Strategic Movements December 2021
Noodles & Co Testing Higher Prices
Carl Lukach, CFO of Noodles & Co (NDLS), drove an $8 price tag on their new Tortelloni dish into the market. The price was a little higher than most dishes, but the dish sold well. With that evidence, they announced a $0.25 price increase across many similar dinners. Noodles & Co tested a 15% app delivery surcharge in Chicago and Phoenix and saw no reduction in sales. With that evidence, they announced plans for a 20% app delivery surcharge across the rest of the nation. Labor, logistics, and ingredient costs are up, and so are the costs of the competing alternatives from other fast food to groceries.
Sometimes, small price tests are the best means to identify opportunities to drive prices higher. Will other restaurants and food manufactures learn to price experiment as well?
NDLS closed relatively unchanged at $10.54 on 6 December following the news with a P/E ratio reminiscent of high-growth companies at 108.2; 2020 revenue was $384 million.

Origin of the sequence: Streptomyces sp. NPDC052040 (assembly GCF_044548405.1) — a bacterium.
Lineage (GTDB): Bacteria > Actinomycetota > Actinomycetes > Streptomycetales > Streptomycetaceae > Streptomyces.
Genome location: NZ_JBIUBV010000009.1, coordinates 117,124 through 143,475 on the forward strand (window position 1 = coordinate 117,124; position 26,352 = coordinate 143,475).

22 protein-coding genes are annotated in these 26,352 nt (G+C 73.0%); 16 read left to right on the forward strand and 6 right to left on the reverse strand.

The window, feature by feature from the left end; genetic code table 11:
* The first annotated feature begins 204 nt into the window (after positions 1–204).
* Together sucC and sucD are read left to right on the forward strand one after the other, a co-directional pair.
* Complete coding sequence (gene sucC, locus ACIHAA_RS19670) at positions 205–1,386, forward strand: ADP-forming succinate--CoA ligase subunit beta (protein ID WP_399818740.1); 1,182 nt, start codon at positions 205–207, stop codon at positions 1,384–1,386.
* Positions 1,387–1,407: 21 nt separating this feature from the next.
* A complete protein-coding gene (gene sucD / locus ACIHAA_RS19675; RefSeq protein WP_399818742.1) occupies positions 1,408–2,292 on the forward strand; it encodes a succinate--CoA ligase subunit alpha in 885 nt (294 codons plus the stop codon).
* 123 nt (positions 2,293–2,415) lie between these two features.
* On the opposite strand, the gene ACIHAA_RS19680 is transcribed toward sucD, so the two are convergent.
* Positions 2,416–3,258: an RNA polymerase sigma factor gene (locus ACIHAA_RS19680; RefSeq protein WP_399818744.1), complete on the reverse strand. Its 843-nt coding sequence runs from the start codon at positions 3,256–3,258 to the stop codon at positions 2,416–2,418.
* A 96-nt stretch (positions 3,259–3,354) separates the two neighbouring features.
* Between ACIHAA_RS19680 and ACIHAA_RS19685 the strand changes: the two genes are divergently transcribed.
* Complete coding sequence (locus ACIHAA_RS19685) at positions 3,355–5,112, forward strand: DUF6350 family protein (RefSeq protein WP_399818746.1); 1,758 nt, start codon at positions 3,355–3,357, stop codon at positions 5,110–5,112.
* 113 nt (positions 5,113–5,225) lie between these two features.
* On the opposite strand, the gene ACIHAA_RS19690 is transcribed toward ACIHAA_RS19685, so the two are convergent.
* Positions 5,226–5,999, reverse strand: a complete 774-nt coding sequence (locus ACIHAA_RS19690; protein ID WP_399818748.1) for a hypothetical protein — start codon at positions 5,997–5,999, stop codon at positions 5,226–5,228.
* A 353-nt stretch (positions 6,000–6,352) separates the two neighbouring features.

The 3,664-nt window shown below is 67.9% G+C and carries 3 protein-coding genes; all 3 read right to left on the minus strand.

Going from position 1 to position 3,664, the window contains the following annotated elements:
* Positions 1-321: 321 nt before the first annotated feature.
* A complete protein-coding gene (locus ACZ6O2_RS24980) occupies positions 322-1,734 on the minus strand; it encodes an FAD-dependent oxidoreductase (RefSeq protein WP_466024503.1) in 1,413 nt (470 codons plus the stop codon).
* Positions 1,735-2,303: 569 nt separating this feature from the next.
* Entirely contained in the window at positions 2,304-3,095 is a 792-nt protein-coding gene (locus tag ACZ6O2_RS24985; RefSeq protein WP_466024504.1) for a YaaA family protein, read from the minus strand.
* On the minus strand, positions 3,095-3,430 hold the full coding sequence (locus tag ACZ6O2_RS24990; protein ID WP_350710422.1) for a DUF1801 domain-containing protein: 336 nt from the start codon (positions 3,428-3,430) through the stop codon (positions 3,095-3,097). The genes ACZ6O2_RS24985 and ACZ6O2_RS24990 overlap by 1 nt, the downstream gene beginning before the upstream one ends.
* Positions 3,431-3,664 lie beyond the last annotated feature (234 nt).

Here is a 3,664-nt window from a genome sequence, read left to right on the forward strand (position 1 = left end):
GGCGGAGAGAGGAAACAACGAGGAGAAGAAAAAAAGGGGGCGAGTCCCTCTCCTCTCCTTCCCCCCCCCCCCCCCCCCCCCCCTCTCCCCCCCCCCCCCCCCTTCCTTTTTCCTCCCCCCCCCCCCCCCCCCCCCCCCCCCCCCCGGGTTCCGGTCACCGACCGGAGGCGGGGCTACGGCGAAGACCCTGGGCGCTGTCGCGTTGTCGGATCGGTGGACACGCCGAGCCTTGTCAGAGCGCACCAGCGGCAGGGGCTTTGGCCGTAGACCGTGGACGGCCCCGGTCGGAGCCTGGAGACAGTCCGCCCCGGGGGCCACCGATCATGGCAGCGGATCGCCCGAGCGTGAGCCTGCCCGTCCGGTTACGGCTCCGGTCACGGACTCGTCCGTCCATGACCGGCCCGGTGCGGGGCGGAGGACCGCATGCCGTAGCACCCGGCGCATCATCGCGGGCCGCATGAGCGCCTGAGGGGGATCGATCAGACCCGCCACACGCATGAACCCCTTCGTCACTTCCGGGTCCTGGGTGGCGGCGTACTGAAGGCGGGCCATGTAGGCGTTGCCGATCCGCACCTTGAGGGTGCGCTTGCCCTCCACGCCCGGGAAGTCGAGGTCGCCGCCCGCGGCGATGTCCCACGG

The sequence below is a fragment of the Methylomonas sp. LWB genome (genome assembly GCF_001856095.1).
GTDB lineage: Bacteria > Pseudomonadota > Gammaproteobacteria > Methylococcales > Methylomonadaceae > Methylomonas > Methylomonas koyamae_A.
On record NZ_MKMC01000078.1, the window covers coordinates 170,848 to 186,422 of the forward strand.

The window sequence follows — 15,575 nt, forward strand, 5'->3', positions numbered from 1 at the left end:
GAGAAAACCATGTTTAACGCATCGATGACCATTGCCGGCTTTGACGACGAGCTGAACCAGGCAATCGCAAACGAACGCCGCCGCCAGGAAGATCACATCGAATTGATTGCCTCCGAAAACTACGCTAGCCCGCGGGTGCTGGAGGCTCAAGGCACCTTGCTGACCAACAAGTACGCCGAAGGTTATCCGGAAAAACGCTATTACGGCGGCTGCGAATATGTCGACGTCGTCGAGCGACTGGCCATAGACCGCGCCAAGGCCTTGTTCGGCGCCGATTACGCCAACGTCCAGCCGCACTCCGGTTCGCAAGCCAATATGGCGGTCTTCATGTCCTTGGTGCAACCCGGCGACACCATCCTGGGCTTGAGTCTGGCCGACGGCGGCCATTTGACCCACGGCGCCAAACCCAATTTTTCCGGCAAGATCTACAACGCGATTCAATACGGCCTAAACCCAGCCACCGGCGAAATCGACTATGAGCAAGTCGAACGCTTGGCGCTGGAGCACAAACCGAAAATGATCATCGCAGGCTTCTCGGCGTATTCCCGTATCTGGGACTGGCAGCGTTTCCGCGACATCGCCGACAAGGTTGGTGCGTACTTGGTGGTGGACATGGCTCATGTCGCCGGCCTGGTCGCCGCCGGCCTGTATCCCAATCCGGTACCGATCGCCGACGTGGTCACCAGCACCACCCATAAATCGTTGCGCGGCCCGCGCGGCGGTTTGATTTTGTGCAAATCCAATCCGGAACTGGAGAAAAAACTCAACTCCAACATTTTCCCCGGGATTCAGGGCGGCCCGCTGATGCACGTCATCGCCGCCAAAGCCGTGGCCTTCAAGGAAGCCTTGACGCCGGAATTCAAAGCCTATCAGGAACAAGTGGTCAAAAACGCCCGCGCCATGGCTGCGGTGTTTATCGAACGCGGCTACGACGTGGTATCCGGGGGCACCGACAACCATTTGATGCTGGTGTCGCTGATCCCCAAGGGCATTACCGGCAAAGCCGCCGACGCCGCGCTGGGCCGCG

Bicycle Maker Learns to Raise Prices
Jason Douglas, reporter with the Wall Street Journal, wrote an in-depth article on the challenges facing a small British bicycle manufacturer. Titled “Is Inflation Sticking Around? Bicycle Makers Offer Some Clues”, the article provides an excellent case study in pricing. CEO Richard Thorpe of Karbon Kinetics, Ltd didn’t raise prices despite higher input costs and short supply in 2021. He also didn’t make any money. Next year, he states he will raise prices by 25%. We all live and learn, but let’s learn from other people’s mistakes if we can. Use this story if you are having challenges convincing your team that now is the time to raise prices.
Tagged: Bicycle manufacturing, inflation, Noodles & Co, price increase, price testing